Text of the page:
Originally published on Tue October 8, 2013 1:08 pm
Update at 8:18 p.m. ET. Impasse:
As first day of a federal government shutdown came to a close, Congress was not any closer to a resolution.
Case in point: Republicans in the House proposed three bills that would have reopened national parks, the Department of Veteran's Affairs and kept the D.C. government afloat. But all three bills didn't even make it out of the House.
John Boehner might not have the worst job in politics, but not many people envy the House speaker these days.
The GOP rank and file won't listen to him, grass-roots conservatives don't trust him, and Democrats say he can't deliver votes.
For a man who occupies the most powerful position in the House, Boehner's inability — or, possibly, his unwillingness — to persuade his fellow House Republicans to accept a budget without delaying or blocking parts of the Affordable Care Act has resulted in the first government shutdown since 1996.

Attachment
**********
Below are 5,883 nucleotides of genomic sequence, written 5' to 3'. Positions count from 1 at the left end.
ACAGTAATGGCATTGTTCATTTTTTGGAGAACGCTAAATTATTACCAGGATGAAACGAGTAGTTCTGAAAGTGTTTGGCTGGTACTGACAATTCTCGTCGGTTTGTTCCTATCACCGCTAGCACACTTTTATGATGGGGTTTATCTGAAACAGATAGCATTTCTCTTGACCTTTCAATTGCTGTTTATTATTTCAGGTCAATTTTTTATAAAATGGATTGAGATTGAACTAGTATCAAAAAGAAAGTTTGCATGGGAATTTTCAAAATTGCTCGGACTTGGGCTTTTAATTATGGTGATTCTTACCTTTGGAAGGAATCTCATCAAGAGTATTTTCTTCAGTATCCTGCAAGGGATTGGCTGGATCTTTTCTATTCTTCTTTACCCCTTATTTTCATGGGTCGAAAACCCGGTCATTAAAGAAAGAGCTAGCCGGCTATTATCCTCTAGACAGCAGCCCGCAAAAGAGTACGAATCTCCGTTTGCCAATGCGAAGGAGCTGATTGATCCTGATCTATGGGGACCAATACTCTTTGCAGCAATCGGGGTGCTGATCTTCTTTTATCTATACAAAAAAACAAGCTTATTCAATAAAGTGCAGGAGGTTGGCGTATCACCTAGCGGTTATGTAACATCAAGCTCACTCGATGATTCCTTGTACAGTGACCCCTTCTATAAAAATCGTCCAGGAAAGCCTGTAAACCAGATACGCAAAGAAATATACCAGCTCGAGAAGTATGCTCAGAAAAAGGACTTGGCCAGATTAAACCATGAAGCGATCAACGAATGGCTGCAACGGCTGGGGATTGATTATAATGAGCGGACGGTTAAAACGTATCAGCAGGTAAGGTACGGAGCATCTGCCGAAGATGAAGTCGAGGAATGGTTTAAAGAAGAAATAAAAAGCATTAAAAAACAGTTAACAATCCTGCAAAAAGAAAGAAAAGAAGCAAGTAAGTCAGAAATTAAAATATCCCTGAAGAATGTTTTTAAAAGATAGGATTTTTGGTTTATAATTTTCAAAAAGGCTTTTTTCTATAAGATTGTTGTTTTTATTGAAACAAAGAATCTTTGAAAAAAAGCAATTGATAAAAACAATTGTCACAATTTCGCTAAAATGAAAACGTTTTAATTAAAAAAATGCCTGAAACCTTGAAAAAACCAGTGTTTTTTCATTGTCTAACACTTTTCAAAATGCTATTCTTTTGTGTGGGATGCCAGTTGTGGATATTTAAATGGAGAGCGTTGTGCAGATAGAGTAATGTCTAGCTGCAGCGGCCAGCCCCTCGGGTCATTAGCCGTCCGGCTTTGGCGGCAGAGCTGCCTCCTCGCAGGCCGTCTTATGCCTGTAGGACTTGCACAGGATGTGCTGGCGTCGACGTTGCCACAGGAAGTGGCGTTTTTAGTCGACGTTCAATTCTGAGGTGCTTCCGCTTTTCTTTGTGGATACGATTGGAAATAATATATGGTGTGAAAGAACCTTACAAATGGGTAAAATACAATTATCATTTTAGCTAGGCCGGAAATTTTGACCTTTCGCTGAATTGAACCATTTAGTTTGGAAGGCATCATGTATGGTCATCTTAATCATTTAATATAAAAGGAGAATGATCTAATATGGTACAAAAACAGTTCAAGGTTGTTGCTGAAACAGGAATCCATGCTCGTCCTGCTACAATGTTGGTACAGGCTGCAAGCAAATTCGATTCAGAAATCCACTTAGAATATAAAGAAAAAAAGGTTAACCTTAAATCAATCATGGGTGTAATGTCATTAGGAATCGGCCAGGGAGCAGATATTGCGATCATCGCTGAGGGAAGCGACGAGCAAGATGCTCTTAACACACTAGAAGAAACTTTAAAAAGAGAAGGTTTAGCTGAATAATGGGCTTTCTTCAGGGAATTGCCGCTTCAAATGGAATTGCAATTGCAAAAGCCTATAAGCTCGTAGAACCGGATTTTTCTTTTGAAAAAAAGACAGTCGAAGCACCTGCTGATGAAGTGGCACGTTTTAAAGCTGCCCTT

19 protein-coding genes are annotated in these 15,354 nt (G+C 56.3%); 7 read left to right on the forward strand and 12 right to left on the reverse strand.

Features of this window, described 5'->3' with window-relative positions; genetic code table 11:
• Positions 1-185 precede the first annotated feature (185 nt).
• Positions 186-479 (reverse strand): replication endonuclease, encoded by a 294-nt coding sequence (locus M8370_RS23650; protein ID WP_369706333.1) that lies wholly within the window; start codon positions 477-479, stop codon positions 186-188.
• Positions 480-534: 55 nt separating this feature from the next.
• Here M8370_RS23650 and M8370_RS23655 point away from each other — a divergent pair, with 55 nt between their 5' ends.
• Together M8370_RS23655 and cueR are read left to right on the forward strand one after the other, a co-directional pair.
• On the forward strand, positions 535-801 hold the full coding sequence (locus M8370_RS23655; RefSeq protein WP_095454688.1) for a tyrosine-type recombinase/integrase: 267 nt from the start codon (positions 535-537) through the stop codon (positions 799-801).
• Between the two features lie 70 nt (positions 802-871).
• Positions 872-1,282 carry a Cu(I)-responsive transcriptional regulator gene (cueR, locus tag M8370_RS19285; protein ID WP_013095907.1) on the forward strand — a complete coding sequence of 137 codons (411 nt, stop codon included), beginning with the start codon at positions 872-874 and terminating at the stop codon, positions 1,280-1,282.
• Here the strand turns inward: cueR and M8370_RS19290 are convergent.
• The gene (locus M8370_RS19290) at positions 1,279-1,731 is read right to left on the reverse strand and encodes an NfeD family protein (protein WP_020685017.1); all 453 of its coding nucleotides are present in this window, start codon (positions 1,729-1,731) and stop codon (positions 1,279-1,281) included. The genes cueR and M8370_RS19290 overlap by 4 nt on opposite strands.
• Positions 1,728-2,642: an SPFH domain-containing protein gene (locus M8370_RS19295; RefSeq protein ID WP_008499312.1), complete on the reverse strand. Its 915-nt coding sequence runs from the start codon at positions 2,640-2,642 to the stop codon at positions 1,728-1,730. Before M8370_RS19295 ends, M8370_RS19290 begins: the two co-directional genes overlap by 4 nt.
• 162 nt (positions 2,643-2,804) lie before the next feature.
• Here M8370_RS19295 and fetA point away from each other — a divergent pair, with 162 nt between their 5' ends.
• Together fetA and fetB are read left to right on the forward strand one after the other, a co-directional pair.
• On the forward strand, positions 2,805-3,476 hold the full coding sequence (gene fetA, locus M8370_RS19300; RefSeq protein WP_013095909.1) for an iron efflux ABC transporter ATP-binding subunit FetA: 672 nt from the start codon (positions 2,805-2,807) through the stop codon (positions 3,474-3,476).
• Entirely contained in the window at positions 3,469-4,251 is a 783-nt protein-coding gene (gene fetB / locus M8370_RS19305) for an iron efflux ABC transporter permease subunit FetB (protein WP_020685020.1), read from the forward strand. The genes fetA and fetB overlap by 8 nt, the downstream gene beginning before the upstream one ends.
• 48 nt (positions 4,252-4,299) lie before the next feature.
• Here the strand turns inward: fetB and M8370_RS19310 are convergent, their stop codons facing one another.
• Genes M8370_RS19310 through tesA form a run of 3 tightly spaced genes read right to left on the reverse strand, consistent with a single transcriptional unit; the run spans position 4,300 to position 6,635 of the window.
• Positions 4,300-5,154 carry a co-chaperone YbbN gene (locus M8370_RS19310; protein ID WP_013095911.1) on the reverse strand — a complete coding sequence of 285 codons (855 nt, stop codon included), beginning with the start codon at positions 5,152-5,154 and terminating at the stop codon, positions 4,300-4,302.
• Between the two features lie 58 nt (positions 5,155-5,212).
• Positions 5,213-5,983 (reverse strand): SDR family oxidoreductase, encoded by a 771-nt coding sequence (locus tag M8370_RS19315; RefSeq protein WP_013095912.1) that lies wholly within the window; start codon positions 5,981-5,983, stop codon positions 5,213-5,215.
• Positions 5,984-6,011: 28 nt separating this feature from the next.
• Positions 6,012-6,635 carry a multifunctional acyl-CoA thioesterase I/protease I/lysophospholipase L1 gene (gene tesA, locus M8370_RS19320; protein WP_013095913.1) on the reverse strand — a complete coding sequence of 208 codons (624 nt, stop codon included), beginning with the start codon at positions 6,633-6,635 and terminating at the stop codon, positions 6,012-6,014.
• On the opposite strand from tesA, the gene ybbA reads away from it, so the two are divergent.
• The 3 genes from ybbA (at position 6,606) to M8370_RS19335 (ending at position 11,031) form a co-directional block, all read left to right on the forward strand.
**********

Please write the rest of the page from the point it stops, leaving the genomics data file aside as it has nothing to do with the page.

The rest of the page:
President Obama spoke with NPR in the Oval Office on Monday, as a visiting group of young people in suits got a tour of the Rose Garden outside the windows. The most striking part of our encounter in this moment of crisis was how familiar the atmosphere seemed.
President Obama says he's tired of the seemingly never-ending rounds of budget crises.
"When it comes to Congress paying its bills ... we cannot be a country that is lurching every two months or three months from crisis to crisis to crisis," Obama said in an interview Monday with NPR's Steve Inskeep.
Yet that is precisely the situation the president finds himself in.